Training for Long Climbing Race

Hi, All. New TR member here.

First off, thanks for the forum/podcast and an excellent training platform. Took my first Ramp test today and already love it.

I’ve been cycling with a new level of intensity for about the past 18 months. I am riding with a group of guys that are stronger than I am. That’s been a great way to get stronger.

I have set a 2019 Goal to complete the Climb to Kaiser. For those that arent familiar, it’s a race in the Fresno area that is 150mi with 15k ft of climbing. I have a few questions regarding how to train:

  1. I have two young kids, so most of my miles each week come in the form of 1 hour rides in the early morning. I can sneak in a longer ride once, maybe twice a month. Is there a combination of TR plans that can help me get used to sustained climbing? The distance doesnt worry me so much, i’ve done a few centuries…it’s just the sustained climbing, I dont do a lot of that.

  2. I ride 5 days a week and have a weekly TSS around 250 - 350. Will i have to drop some of my daily rides if I add in the low volume plans? They look to add about another 200TSS to a week. Is that too large of a jump?

Thank you for your help!


@Josh_Willis, Are your 5 days a week ride all outside and you want to keep them outside and add training?
I typically only have time for hour rides during the week and this past summer, I made an effort to make sure those were on the trainer (to eliminate ride delays like flats, traffic, long lights, etc) and to maximize the benefit. It worked great for me. My FTP didn’t drop like it has over the course of the past summers.
For long sustained climbs, SS Base, followed by Sustained Power Build then either the Century or the Climbing Road Race specialty plans would probably work really well for you.

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I would only add that long rides outside are great, but if you are new to this level of endurance ride then I would emphasize trainer workouts. While being able to have the skills and tolerance to workout outside on your bike are necessary having the physiologic and metabolic endurance are the priority.

I completely agree with all that Chris says above, on what regimen would work best. Though I would lean toward the climbing road race. Having done the century plan for a 150 mi flat race it was great, but I know it would not have prepped me for a climbing endurance activity. Recently I climbed ranier after doing just SSB, so I know that is great prep work for you.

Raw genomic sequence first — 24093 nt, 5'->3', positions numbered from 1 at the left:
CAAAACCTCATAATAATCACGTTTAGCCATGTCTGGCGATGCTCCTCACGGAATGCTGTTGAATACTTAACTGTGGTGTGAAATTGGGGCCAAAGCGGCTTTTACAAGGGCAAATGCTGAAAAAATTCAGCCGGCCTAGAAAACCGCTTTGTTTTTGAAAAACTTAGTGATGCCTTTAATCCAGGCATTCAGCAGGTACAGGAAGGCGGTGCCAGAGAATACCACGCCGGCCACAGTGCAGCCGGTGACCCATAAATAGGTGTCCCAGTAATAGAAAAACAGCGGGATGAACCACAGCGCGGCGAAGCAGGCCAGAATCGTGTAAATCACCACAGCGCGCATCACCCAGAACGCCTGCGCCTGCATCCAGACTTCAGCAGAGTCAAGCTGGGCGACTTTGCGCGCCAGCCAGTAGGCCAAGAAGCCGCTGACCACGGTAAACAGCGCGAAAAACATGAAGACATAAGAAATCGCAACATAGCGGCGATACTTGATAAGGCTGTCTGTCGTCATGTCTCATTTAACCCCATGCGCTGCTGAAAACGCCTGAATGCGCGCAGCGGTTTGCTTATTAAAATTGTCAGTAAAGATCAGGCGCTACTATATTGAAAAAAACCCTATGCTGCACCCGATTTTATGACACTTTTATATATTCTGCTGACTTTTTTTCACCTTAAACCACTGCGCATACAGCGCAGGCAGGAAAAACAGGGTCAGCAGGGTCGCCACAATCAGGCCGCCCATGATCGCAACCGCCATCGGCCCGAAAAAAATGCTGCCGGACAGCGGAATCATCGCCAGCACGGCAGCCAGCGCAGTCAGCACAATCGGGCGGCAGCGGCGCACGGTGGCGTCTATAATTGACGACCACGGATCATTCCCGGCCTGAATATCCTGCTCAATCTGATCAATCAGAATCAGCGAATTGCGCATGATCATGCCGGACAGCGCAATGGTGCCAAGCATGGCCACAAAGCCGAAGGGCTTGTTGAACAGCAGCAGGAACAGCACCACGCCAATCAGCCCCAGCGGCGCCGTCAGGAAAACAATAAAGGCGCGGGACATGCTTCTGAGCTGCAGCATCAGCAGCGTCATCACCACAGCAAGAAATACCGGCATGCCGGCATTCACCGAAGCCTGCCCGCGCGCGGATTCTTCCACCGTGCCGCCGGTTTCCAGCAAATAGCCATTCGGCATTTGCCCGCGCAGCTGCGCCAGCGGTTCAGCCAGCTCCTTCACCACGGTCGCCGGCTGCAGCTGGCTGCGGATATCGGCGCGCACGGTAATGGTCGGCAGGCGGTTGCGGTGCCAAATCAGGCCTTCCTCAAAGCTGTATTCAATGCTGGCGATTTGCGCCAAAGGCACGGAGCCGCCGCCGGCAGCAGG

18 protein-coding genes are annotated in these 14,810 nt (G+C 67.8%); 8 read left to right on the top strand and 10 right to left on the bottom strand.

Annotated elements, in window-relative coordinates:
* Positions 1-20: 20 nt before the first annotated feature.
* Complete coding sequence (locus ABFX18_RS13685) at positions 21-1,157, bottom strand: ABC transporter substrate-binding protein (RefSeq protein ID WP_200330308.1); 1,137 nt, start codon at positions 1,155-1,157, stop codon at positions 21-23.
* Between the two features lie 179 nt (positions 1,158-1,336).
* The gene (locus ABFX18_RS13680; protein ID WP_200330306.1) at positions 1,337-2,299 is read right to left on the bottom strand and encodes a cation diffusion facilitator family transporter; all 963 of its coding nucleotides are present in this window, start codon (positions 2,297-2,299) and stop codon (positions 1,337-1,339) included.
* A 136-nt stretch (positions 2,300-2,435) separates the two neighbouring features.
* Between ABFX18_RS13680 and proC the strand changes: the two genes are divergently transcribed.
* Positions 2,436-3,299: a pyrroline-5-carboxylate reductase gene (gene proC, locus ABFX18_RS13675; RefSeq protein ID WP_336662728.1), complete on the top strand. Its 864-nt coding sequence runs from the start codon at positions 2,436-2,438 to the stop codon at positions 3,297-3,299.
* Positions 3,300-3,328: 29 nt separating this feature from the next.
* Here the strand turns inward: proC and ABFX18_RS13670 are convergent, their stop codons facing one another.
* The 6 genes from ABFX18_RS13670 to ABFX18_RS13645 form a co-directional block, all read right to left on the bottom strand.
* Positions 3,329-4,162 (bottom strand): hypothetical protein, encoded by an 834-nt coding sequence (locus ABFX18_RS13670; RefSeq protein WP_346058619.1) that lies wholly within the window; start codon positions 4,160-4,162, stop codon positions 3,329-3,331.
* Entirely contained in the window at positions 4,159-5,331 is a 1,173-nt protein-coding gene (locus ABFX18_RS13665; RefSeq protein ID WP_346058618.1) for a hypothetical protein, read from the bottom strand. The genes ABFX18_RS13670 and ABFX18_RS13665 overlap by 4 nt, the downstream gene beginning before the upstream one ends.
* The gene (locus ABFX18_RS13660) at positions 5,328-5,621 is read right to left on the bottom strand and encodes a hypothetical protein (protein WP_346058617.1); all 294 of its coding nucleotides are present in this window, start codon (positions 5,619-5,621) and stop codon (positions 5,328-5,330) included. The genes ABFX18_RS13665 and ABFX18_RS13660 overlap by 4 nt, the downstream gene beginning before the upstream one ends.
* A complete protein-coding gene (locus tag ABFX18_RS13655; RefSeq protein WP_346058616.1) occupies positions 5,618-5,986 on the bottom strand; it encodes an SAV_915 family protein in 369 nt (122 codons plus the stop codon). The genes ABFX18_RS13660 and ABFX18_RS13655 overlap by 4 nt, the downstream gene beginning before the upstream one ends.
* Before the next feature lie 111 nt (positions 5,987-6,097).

Good luck!


Thanks for the response. Yes, I would like to keep the majority of those five days outside. I could scale down to 4 but, honestly, riding with that group is one of the things that makes cycling so fun.

I’ll have to look at my calendar but, I believe I configured my plans exactly as you describe.

One additional question, if I start today and proceed as you describe…that concludes several weeks before the event in late June. would you tack on another Climbing Road Race to peak near the date of the event?

Thanks, @ktmccusk. I appreciate the comment. I will proceed along this route. If there is one saving grace about this event, it’s that all the climbing is in the first 82 miles and the rest is downhill or flat. But, Fresno is known to get to upwards of 100 degrees around that time of year.

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If it’s a few weeks, you might want to push the start of the BBS cycle a few weeks and just put some workouts in the calendar in the intervening weeks. One option would be to sprinkle in some of the Sprint Interval Training workouts leading into the BBS cycle. Something different for you, increase muscle fiber recruitment (according to Coach Chad) and give you some variety. The Sustained Power Build and the specialty plans are a lot of long, steady state intervals.
Another recommendation, if you have a smart trainer, is to do some of the workouts in lower gears, like you would when climbing. Shane Miller has a great video showing that the gearing does make a difference in where your peak power in the pedal stroke happens. It helped me to do workouts in the little ring and a big cog in the back (plus your chain stays straighter).
The other thing to consider is to keep the extra weeks as “padding”, in case you have to miss a plan week for something (business travel, illness, etc).

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@chris89e, thanks for the feedback and recommendations. I appreciate it.

What are best intervals for getting faster on long ultra rides of 500km +. Just set up TR yesterday but not what intervals, plans or workouts to go at??

Following what Coach @chad has covered on the podcast, probably SS Base, Sustained Power build and Century plan. For something that long, you’re going to want to build a big aerobic base, as you’ll be riding in the Endurance zone for most of it.